New Evidence on Trust and Well-being
This paper first uses data from three large international surveys – the Gallup World Poll, the World Values Survey and the European Social Survey – to estimate income-equivalent values for social trust, with a likely lower bound equivalent to a doubling of household income.
Second, the more detailed and precisely measured trust data in the European Social Survey (ESS) show that social trust is only a part of the overall climate of trust. While social trust and trust in police are the most important elements, there are significant additional benefits from trust in three aspects of the institutional environment: the legal system, parliament and politicians. Thus estimates of the total well-being value of a trustworthy environment are larger than those based on social trust alone.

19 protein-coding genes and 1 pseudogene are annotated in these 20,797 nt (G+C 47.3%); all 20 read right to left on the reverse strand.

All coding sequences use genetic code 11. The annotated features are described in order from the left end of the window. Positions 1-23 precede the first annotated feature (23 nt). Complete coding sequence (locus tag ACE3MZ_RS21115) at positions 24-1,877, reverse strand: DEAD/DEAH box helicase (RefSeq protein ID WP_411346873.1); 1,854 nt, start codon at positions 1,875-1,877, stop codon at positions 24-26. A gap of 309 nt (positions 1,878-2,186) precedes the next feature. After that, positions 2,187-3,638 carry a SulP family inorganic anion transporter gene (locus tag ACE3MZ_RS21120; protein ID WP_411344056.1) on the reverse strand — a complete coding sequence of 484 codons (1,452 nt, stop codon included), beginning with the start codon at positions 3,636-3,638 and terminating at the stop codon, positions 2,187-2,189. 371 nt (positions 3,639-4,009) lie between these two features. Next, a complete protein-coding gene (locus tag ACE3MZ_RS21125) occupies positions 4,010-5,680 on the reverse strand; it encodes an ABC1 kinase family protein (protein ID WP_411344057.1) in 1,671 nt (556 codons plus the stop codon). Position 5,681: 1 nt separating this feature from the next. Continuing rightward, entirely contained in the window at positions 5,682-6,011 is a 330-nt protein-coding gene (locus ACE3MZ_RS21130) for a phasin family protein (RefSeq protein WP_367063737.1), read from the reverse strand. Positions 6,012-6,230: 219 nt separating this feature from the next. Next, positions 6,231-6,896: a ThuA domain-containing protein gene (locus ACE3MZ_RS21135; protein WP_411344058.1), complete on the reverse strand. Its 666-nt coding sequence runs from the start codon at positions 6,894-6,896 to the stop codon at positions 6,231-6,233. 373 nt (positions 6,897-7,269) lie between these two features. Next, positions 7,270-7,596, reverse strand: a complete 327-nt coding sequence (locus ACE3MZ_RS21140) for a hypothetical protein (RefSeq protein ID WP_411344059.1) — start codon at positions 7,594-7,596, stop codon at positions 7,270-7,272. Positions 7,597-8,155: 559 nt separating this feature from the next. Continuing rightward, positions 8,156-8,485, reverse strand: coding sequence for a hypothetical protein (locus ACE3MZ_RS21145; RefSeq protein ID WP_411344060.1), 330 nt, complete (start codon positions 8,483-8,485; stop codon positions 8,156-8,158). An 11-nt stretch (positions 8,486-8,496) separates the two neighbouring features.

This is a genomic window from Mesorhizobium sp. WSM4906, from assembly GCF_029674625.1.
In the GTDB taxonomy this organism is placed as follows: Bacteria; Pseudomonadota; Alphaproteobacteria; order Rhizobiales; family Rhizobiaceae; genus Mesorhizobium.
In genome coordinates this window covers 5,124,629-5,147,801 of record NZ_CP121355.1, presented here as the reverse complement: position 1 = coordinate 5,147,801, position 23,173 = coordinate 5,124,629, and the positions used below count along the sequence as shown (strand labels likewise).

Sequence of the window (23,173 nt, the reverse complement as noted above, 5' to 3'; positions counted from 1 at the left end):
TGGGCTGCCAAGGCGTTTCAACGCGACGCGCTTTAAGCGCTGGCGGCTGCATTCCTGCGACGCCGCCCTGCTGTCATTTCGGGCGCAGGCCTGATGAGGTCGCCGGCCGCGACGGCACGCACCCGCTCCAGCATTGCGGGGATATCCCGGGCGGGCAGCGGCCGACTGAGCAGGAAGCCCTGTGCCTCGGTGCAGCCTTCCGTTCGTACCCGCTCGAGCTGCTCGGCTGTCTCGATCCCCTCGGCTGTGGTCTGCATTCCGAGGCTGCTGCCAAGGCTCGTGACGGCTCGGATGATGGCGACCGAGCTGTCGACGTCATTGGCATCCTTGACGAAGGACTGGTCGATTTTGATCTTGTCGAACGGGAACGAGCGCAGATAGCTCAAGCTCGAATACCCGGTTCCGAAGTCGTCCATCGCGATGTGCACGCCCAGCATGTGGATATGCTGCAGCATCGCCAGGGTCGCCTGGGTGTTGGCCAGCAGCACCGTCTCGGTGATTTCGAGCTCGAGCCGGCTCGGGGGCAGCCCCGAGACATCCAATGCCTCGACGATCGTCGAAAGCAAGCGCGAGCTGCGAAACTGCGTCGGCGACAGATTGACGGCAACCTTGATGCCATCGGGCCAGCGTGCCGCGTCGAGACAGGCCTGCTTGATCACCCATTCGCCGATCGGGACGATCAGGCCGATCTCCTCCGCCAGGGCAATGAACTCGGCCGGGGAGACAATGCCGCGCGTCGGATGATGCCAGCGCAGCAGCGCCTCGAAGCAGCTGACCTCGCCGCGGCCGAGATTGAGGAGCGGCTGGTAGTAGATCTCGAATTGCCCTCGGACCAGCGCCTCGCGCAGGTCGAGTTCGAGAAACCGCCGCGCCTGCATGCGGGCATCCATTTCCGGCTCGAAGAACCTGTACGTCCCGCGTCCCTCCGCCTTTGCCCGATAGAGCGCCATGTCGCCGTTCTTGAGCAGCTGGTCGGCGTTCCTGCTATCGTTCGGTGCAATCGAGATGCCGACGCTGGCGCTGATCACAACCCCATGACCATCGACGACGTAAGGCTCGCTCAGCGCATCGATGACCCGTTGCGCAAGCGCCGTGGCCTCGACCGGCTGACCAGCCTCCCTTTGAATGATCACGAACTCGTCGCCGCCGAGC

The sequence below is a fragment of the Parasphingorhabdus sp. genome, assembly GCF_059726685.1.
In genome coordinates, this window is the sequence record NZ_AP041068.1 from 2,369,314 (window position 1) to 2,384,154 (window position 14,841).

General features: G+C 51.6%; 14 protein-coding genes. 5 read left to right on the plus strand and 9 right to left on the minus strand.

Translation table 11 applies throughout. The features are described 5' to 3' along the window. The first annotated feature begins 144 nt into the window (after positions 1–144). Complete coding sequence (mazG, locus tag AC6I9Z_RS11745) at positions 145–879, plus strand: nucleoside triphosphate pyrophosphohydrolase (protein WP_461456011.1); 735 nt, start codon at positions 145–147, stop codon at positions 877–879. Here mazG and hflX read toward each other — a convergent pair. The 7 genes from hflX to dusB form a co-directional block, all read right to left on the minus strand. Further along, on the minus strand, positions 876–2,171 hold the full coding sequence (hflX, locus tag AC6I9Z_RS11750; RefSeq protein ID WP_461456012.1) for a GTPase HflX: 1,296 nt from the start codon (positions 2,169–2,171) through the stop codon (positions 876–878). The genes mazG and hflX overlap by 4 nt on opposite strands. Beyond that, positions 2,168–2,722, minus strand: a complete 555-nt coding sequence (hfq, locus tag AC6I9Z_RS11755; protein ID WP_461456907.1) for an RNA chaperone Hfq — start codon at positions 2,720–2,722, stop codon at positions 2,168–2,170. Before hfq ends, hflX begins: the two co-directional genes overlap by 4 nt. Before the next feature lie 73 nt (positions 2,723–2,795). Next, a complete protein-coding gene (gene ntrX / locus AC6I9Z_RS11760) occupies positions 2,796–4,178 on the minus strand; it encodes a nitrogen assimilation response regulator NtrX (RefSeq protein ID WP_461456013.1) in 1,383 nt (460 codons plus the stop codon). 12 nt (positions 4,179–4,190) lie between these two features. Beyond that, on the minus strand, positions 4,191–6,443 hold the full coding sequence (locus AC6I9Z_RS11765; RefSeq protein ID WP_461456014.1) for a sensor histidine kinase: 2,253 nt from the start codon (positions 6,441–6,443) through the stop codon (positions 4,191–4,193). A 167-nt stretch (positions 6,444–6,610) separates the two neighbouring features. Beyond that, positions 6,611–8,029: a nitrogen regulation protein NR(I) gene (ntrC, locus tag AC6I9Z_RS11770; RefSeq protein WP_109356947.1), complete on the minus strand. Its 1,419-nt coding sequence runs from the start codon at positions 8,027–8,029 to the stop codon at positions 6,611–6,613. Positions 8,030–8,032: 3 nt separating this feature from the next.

Third, the ESS data show that living in a high-trust environment makes people more resilient to adversity. Being subject to discrimination, ill-health or unemployment, although always damaging to subjective well-being, is much less damaging to those living in trustworthy environments. These results suggest a fresh set of links between trust and inequality. Individuals who are subject to discrimination, ill-health or unemployment are typically concentrated towards the lower end of any national distribution of happiness. Thus the resilience-increasing feature of social trust reduces well-being inequality by channeling the largest benefits to those at the low end of the well-being distribution.
Helliwell’s research is supported by the Canadian Institute for Advanced Research (CIFAR). Wang gratefully acknowledges financial support from the Korea Development Institute (KDI) School of Public Policy and Management. We thank the Gallup Organization for access to data from the Gallup World Poll. We are grateful for comments on an earlier version presented at the OECD/Sciences Po Workshop on Measuring Trust and Social Capital, June 10, 2016. The views expressed herein are those of the authors and do not necessarily reflect the views of the National Bureau of Economic Research.